I will not even attempt to suggest why the exclusion, why the seemingly knowledgeable editor overlooked or did not include work that originates in an important period of Baraka’s poetic career, especially given how dynamic Baraka was as a reader and reciter of his poetic creations. Here we have a whole album on one of the major recording labels of all time, Motown, and none of the poems from that recording are anthologized.
You know a couple of generations from now, those who study Baraka may entirely miss this Baraka who delighted thousands in his stirring presentations all across the country and even internationally. I understand the reality that when you don’t have an audience of black people, especially when you perform overseas, there is a tendency to lean on poems that foreigners can easily understand or relate to. This proclivity is especially sharp when you are reaching out to people whom you want to embrace or respect, and among whom you want and hope those feelings are reciprocal.
I understand that Baraka often found himself among South Americans, among Europeans, and among other people for whom being black was foreign, but as human beings, they could understand and feel you when you talked in nonracial terms, which is what, we understand, a serious international stance requires. Especially when you moved beyond being a victim of American racism. You do not want nobody pitying you, feeling sorry for you. What we really want is respect and human acceptance.
I understand that there was a deep disappointment in the ways that Black political movements turned out in the US. The appalling absence of a Black nation. The seemingly enduring reality of the ghetto. And worse yet, the god-awful betrayals by black boogie politicians who cared less for Black workers than did their so-called devil colleagues.
I understand how fiendishly difficult it is to negotiate survival and development when you get support from others and rejection from peers.
I understand that you can get a “goddamn academy award” (that’s a quote from Black & Beautiful—Soul & Madness, a 1968 Baraka recording) or a Pulitzer Prize for what might be called militant integration, but hey, let’s not pretend there was not a time when Black Baraka advocated, wrote, and recited some really deep poems about he and his people being them own selves, in a space and a place of their own. Their own control. Their own community.
I understand, at a certain level, Black independence is a pipe dream. We are part of the world. And more importantly, part of this nation. Been so since Crispus Attucks, a Black man in 1770, was the first to die fighting in the American Revolution. It’s a tough contradiction being here while not feeling completely of here. Wanting to be closer to yourself, while wanting to be away from all that surrounds and, yes, all that majorly contributes to you being the you who you are. Indeed, your whole identity is bound up, surrounded, and dominated by people and positions who are not you.
The dilemma of being African American is that to be fully one element of your historic being negates being fully the other. Yet, somehow, we must find a way to be both/and rather than either/or. Social syncretism is a bitch. We be something completely different from either of the two major parts of our bloody birth. And so, yes, I understand the liquidation of a Baraka whose circle is difficult to square with the social realities of what it means to be American, to be Black in America, and ultimately, just to be here, and be Black without having to be anything else.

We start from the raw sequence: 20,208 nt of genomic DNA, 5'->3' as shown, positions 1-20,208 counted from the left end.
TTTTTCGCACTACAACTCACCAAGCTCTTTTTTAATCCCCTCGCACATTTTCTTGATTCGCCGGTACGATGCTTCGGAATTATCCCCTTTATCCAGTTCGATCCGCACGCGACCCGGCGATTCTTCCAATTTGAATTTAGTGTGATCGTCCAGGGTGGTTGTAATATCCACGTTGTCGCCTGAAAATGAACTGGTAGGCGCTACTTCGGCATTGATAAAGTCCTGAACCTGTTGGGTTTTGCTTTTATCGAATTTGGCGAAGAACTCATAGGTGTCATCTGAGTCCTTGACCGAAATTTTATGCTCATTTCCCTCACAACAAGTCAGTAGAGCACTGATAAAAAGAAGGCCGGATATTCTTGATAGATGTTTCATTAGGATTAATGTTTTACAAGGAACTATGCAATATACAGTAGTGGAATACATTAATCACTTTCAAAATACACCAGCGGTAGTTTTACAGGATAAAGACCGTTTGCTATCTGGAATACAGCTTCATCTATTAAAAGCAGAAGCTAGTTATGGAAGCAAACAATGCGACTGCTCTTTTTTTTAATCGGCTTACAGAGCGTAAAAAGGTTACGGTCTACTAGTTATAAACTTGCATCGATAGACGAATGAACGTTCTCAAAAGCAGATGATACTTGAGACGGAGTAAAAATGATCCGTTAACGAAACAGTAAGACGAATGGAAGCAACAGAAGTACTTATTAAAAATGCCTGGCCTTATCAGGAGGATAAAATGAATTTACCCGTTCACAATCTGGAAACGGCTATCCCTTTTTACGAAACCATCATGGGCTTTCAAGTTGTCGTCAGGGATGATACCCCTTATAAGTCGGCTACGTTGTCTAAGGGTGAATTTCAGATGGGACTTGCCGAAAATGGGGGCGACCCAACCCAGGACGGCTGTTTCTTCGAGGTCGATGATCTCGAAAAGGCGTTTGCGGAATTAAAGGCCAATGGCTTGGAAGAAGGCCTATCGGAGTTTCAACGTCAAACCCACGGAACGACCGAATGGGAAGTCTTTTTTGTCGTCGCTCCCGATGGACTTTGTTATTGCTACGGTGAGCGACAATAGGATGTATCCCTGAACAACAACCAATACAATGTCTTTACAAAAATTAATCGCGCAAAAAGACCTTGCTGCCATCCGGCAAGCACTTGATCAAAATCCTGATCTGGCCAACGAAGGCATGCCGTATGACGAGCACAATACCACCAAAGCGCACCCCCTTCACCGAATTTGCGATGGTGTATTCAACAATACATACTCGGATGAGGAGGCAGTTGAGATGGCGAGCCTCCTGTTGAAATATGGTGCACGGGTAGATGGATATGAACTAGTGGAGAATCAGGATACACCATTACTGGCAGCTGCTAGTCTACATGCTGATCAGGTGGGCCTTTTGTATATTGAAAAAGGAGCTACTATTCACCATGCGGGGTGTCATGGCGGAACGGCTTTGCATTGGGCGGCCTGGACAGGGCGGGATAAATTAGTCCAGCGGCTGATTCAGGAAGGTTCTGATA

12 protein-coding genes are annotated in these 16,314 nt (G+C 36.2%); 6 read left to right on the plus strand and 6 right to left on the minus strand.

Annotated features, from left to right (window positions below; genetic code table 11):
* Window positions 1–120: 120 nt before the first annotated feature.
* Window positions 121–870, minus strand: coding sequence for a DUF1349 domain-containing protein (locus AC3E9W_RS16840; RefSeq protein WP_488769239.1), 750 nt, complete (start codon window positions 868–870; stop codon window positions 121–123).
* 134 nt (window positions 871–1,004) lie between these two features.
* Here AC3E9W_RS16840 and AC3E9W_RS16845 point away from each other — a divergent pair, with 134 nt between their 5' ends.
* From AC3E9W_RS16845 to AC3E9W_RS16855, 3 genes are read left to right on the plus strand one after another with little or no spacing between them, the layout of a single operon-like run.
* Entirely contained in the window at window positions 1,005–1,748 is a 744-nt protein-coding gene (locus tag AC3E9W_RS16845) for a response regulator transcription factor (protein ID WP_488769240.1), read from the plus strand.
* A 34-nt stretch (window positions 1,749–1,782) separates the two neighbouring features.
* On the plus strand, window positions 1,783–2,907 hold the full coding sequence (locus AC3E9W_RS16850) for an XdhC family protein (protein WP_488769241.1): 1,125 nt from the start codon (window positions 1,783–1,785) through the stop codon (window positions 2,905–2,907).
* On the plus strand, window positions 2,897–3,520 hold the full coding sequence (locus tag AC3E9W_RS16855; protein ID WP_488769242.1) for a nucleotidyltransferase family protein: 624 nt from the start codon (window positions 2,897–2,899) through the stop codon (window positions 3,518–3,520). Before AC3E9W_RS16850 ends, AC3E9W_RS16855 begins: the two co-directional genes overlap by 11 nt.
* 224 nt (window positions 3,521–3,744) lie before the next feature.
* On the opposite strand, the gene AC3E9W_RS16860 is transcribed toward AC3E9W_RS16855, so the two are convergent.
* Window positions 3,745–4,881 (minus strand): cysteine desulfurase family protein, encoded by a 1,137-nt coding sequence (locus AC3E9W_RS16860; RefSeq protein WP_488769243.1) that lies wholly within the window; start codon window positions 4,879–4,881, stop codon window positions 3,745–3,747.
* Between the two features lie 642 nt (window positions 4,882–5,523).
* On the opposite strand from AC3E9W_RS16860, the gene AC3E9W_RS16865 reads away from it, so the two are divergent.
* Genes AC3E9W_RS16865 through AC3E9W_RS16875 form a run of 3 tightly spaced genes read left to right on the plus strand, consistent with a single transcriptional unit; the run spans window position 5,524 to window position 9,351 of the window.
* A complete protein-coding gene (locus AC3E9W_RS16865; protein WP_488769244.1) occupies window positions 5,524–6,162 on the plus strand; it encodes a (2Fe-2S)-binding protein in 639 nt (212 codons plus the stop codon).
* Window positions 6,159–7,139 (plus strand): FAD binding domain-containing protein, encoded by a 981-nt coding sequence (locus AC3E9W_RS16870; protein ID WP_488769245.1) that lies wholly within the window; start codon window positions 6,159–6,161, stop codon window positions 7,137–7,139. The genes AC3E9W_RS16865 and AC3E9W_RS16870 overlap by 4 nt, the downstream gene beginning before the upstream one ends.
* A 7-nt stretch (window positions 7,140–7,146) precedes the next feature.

I understand that not everyone saw each of Baraka’s three phases as mutually exclusive. Rather than embrace the pretzel-like twists and turns with an element of salty separations that are descriptive of Baraka’s career, those who remain a partisan of the artist Amiri Baraka focus on his intellectual acumen and aesthetic insights and innovations.
I understand. But there was a time, and we should never forget or negate that even though Baraka left his earlier positions, his love of Black culture and Black people remains at the heart of all his concerns.
Specifically, there was a time when in our race toward a mythical, unreachable, but not undreamed-about Nation Time we was Spirit Reach-ing In Our Terribleness. Our NationTime was a Spirit Reach in all our Terribleness. Had to be in spirit because our oppressors and exploiters were never going to allow us in physical reality to be ourselves, not without serious opposition and consequences clouding, confusing, containing, condemning, and/or criminalizing our being, our Blackness. (And when we capitalize the “B” in Black it means we are talking about not just complexion, we are also talking necessarily and more importantly about both culture and consciousness.) We was terrible in a terrible time. Our spirit was steady reaching, a brilliant, black, terrible Spirit Reach for us, ourselves, in a space and a place of our own-ness. Where we could be we, in all our terribleness!
Without denying the relevance of what came after, the terrible spirit reach of a nation time Baraka, that is the Amiri I celebrate: an eloquent, and yes, when necessary, militant, Amiri, who, at our best, we all are and aspire to always be.
Editor’s note: References to poems are taken from Black Magic: Poetry 1961–1967,unless otherwise noted.
A version of the mothership is now exposed in the National Museum of African American History, precisely on the fourth floor’s exhibit on “Cultural Expression.”